Of course, while I was knitting and watching TV and pursuing happiness, my conscience whispered, “Finish the Boneyard.” It’s been sitting there for close to a week, waiting patiently for me to weave in the loose ends. Its patience wore out as I sat there, working on my Color Affection, so I switched projects and picked up the Boneyard.
Bear in mind, my friend Becky gave me the beee-youuu-teee-full yarn that I used on it:
It was actually handed to me at the beginning of a 3-day “continuous improvement” meeting, and while I’d been dreading spending 3 days in meetings—I still have no idea how I got through college; I have the attention span of a gnat—fondling that yarn for the first 2.5 hours made life worthwhile. Not that I could do so obviously. For a minute, I could use my hands. After that, the best I could do while sitting in polite company was to stare at it longingly.
During my lunch break, I searched Ravelry for a pattern idea. Nothing sang to me. It wasn’t ’til I got home that I found the perfect pattern: The Boneyard Shawl. In mainly stockinette stitch, it would show off the colors nicely, and the fabric was loose enough that I wouldn’t strain my fingers while knitting it. I wound the yarn and cast on when I got home from the 3-day meeting. It was my reward for having survived the experience.
I wish I could say that once I cast on, I worked only on it, but see that part about my attention span. The fact that I finished it in under two months is something akin to a miracle, however. This project went on the boat with us when we went fishing, and yet it doesn’t smell like flounder. Can I get an amen?
It still needs to be blocked, but I love it. If you could hug it, you’d see how soft it is. Yay!
With that done, I returned to my Color Affection, which I wish I could say I was happier with. I bought yarn that’s 90% mink (humanely gathered!) and 10% cashmere, and the burgundy yarn is soft as a cloud but the gray yarn is…not quite the same. 😦 I suppose once it’s washed and blocked, it’ll soften up, but so far when it becomes a new row, it looks like my white cat, Tillie, slept on it. The loose fibers aren’t the softest, either. The paperwork that came with the yarn said that when it’s been worked up, it develops a lovely halo. So far so good with the burgundy; not so much with the gray.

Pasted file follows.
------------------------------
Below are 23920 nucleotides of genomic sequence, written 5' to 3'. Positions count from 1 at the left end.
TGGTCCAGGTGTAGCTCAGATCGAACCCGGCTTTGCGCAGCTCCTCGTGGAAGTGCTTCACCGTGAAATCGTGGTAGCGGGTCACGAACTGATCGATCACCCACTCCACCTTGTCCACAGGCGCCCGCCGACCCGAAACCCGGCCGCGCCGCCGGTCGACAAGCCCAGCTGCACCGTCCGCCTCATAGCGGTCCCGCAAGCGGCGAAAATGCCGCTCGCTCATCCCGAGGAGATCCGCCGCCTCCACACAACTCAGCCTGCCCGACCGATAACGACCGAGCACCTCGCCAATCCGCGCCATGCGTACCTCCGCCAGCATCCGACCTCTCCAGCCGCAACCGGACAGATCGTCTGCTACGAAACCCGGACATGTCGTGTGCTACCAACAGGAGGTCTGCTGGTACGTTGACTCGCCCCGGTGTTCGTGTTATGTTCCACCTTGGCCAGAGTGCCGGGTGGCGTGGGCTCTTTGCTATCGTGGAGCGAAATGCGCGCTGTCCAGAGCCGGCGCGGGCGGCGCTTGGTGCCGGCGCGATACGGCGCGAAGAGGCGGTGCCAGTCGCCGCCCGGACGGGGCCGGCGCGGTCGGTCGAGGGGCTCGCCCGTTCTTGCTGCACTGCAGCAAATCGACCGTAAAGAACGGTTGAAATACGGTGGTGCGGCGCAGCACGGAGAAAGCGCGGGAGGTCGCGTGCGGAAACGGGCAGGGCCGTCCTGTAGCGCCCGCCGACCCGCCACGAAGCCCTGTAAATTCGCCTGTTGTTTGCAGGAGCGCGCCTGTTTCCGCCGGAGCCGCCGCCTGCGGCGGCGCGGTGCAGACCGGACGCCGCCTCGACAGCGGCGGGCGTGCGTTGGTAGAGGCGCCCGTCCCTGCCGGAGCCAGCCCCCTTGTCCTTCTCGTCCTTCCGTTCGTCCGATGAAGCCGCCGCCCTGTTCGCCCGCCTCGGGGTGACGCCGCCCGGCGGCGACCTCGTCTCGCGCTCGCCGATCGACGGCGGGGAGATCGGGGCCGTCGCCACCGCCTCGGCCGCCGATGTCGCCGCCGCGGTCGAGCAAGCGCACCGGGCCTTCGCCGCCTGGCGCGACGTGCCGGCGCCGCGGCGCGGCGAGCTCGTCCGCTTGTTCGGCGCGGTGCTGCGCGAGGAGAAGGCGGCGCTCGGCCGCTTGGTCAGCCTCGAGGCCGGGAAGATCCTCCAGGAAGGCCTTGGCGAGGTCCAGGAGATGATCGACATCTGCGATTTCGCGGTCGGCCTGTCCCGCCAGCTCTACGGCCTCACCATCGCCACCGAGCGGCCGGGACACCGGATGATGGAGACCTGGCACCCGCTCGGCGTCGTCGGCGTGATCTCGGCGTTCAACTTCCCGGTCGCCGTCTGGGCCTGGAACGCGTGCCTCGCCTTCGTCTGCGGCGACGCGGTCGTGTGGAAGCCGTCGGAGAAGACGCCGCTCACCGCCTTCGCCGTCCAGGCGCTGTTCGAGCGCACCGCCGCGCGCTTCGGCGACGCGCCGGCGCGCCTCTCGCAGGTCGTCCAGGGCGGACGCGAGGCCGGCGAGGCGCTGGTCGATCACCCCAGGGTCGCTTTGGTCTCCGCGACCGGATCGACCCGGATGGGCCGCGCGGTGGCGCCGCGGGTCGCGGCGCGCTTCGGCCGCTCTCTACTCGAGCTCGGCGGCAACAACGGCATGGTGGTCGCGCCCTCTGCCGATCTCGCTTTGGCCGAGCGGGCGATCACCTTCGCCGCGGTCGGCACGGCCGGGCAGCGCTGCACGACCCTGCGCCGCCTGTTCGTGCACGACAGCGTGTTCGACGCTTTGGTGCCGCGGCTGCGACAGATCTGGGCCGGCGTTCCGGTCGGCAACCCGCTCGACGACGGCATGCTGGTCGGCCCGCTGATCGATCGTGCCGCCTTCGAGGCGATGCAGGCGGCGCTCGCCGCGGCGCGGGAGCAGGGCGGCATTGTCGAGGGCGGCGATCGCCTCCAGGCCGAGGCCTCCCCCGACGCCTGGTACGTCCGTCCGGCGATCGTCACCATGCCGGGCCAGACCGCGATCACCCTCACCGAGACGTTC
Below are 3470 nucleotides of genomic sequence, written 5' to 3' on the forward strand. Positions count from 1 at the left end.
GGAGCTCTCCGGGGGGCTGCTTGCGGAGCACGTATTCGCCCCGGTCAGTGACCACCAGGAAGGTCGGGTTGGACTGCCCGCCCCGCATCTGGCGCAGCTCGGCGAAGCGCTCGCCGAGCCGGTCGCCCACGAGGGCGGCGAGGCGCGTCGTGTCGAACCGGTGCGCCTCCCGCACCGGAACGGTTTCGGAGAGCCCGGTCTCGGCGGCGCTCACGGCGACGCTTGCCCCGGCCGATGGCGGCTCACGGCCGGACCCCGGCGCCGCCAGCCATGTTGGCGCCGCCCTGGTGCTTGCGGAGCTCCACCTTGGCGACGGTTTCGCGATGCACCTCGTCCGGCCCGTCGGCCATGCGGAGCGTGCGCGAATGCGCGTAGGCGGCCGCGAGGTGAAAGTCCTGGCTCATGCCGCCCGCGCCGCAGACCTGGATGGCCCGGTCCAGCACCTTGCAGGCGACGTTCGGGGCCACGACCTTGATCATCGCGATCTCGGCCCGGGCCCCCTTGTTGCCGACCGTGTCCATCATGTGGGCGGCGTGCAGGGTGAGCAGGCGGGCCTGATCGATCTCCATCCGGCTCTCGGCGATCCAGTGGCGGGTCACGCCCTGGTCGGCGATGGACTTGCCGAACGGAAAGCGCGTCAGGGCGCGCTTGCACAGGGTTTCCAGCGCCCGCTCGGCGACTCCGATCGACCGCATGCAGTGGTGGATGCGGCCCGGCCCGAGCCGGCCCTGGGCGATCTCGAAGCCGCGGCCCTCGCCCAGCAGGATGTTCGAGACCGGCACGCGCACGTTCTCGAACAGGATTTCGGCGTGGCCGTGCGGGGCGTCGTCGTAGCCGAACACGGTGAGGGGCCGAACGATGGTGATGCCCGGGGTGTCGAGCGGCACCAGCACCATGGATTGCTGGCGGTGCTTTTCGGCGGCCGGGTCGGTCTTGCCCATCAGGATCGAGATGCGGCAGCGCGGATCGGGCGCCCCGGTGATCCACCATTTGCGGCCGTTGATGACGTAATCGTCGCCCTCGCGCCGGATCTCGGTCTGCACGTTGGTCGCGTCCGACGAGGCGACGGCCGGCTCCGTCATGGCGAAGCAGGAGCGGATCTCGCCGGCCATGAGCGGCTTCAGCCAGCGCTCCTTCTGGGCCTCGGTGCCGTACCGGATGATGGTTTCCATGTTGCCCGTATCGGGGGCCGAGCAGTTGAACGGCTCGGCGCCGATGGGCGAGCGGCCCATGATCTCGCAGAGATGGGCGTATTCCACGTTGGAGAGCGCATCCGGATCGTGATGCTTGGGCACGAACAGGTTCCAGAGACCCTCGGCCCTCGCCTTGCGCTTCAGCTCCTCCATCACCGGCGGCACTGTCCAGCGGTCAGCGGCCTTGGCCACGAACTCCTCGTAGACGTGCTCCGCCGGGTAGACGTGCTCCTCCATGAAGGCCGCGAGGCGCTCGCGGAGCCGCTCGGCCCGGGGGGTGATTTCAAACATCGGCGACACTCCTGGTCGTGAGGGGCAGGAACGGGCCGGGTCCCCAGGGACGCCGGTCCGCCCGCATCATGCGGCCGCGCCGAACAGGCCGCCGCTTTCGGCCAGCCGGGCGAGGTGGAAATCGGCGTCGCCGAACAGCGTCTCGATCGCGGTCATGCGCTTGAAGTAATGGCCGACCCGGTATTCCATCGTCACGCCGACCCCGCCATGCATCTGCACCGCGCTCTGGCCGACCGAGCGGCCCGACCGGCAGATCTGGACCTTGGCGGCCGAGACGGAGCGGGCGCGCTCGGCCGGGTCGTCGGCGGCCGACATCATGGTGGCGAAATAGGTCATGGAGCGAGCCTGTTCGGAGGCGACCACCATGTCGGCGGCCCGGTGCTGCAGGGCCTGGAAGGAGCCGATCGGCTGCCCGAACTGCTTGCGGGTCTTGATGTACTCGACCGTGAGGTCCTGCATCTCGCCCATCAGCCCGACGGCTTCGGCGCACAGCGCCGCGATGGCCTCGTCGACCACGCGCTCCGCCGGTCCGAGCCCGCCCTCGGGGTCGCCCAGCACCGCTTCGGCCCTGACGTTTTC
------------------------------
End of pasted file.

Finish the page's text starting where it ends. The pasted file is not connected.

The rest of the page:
I’m still working on it. The next color to add will be black, and the skein itself feels as soft as the burgundy. I hope it balances off the odd-as-fish gray.
For what it’s worth, I ordered some more fingering weight yarn to try again (navy blue, pale blue, and silver gray). I do love the pattern. I can’t wait to wear it and show it off. I’m just a little iffy on the gray yarn.
The Color Run is on Sunday. I got the info packet. Talk about odd as fish. 🙂 But I realized that the race isn’t being timed. It’s a “fun run”, so I’m treating it that way. Training is fun, dammit. I took yesterday off from the gym because there won’t be any street sweeper pushing me along at the end of 3 miles. I’m also running 3 miles more often. Where I am now is all well and good, but I want to improve my endurance. If I lose what’s left of my sanity, I’ll see about signing up for the Philly marathon next fall. NEXT fall.
Speaking of running, GOOD ON YOU to Oscar Pistorius, the first double amputee to run in the Olympics! The fact that he’s running in the 400m brings tears to my eyes. My dad ran the 400m (would’ve been an Olympian if he hadn’t opted to leave East Germany instead), and my son is has a disability that doesn’t stop him from being the best person I know. Oscar’s success is like having both my worlds come together. I’ll be cheering the loudest for him come July 27th!!